Making connections, feeling alive

German-Swiss theatre group Peng! Palast explores kickboxing and sparring as one way to feel alive and connected to others.
German-Swiss theatre group Peng! Palast explores kickboxing and sparring as one way to feel alive and connected to others.PHOTO: ROB LEWIS

The members of German-Swiss theatre group Peng! Palast miss their abs. They lost a lot of fat while taking classes in kickboxing or classic boxing to research the upcoming FIGHT! Palast#membersonly.

The 160-minute performance cum workshop will be staged on Jan 6 and 7 at the Esplanade Theatre Studio.

Performer Nina Mariel Kohler, 32, says: "I was ripped after a few months. I had a lot of muscles and abs. Now we have changed."

She and 30something co-directors Dennis Schwabenland and Christoph Keller are no longer training intensely, but will sweat it out here in the performance inspired by Chuck Palahniuk's 1996 novel, Fight Club.

They will spar in boxing gear, but warn viewers not to expect Hollywood-fast fight scenes.

There will be a sparring workshop and German food cooked by the artists. The work is about promoting social connections rather than simply dealing hurt.

  • BOOK IT / FIGHT! PALAST#MEMBERSONLY

  • WHERE: Esplanade Theatre Studio

    WHEN: Jan 6 and 7, 8pm

    ADMISSION: $25 from Sistic

    INFO: Rating to be advised

Peng! Palast likes to subvert expectations. In 2013, the group made viewers here confront personal prejudice around the world in the politically incorrect mockumentary, The Holycoaster S(hit) Circus, staged with Israel's Machol Shalem Dance House.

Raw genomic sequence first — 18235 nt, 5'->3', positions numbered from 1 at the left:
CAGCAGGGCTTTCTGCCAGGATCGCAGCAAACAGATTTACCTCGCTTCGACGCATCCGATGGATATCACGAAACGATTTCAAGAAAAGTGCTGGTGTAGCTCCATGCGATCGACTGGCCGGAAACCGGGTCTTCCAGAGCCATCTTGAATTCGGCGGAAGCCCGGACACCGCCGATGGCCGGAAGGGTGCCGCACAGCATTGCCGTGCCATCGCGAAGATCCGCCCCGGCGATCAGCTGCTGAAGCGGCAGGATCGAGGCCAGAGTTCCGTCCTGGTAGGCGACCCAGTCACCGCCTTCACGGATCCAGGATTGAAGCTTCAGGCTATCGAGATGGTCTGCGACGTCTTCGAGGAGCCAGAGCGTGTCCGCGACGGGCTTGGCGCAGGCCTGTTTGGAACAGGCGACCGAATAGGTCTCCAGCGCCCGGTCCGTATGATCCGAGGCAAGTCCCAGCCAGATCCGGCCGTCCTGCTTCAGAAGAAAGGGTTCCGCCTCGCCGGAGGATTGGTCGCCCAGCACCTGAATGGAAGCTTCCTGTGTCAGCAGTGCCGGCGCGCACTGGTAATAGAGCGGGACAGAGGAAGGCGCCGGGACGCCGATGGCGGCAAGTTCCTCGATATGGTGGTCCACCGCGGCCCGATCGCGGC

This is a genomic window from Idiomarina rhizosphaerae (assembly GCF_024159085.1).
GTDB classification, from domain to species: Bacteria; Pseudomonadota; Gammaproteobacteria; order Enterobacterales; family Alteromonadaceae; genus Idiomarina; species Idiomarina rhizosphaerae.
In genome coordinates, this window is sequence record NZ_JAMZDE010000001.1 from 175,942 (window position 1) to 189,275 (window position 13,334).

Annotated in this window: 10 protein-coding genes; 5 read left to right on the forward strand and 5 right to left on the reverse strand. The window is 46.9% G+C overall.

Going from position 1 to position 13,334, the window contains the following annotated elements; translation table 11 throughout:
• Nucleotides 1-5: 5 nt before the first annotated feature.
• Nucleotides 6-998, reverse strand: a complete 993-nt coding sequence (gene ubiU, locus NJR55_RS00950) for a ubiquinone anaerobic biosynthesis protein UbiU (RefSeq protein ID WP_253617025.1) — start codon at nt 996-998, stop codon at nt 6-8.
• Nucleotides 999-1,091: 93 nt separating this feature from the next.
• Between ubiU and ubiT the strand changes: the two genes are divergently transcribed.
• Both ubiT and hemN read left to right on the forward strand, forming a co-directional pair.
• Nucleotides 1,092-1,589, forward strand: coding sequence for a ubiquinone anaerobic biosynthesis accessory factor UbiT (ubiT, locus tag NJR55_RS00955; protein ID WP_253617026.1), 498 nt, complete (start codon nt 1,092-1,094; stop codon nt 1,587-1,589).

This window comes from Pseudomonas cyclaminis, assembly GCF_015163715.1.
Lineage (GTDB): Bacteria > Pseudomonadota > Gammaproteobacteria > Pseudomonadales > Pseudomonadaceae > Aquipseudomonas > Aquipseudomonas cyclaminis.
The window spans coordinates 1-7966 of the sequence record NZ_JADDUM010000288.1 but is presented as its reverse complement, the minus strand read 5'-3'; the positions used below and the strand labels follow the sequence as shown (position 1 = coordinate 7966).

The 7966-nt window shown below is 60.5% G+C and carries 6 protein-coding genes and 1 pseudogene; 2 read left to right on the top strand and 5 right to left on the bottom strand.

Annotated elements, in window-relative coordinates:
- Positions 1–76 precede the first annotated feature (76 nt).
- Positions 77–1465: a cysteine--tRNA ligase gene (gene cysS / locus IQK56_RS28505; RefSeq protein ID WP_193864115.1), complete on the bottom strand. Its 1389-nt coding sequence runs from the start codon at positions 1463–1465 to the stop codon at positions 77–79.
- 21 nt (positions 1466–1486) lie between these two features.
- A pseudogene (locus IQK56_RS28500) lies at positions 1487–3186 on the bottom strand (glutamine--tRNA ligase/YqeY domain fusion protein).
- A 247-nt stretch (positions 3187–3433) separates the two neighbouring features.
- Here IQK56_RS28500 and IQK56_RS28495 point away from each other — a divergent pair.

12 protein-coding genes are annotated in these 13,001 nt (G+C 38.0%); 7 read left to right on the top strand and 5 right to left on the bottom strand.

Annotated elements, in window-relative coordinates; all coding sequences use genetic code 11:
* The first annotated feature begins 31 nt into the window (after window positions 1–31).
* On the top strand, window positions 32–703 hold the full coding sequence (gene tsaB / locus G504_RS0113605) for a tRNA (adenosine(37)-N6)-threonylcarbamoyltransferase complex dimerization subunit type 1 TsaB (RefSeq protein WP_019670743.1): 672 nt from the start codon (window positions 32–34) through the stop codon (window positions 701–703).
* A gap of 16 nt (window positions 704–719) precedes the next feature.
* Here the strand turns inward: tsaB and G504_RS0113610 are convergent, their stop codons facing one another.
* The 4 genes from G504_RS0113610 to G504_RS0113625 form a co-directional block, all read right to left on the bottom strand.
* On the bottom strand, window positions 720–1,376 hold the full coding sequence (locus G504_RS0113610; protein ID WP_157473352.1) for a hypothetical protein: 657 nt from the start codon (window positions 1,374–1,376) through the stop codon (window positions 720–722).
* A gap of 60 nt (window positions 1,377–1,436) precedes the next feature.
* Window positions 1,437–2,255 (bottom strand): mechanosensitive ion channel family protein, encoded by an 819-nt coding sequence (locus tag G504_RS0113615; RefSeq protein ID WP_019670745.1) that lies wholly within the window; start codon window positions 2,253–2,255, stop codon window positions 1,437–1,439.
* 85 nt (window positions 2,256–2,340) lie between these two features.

FIGHT! Palast#membersonly is part Palahniuk and part the performers' own experiences working badly paid side jobs until they could make a living doing the art they love.

Schwabenland worked in a gelateria. Kohler used to deliver mail. They understand Palahniuk's bored, insomniac protagonist, who walks through life feeling nothing until illicit fist fights give him a thrill.

Kickboxing and sparring is one way to feel alive and connected to others. Schwabenland, 33, says: "In society, we respect personal borders. Kickboxing together, fists in your face, it's something that crosses your personal border. You get angry or you start laughing."

Kohler says: "It's about people trying to feel something, to put their body in another position. It's a scary thing, but we experienced that it connects you with your feelings and emotions."

A version of this article appeared in the print edition of The Straits Times on December 06, 2016, with the headline 'Making connections, feeling alive'. Print Edition | Subscribe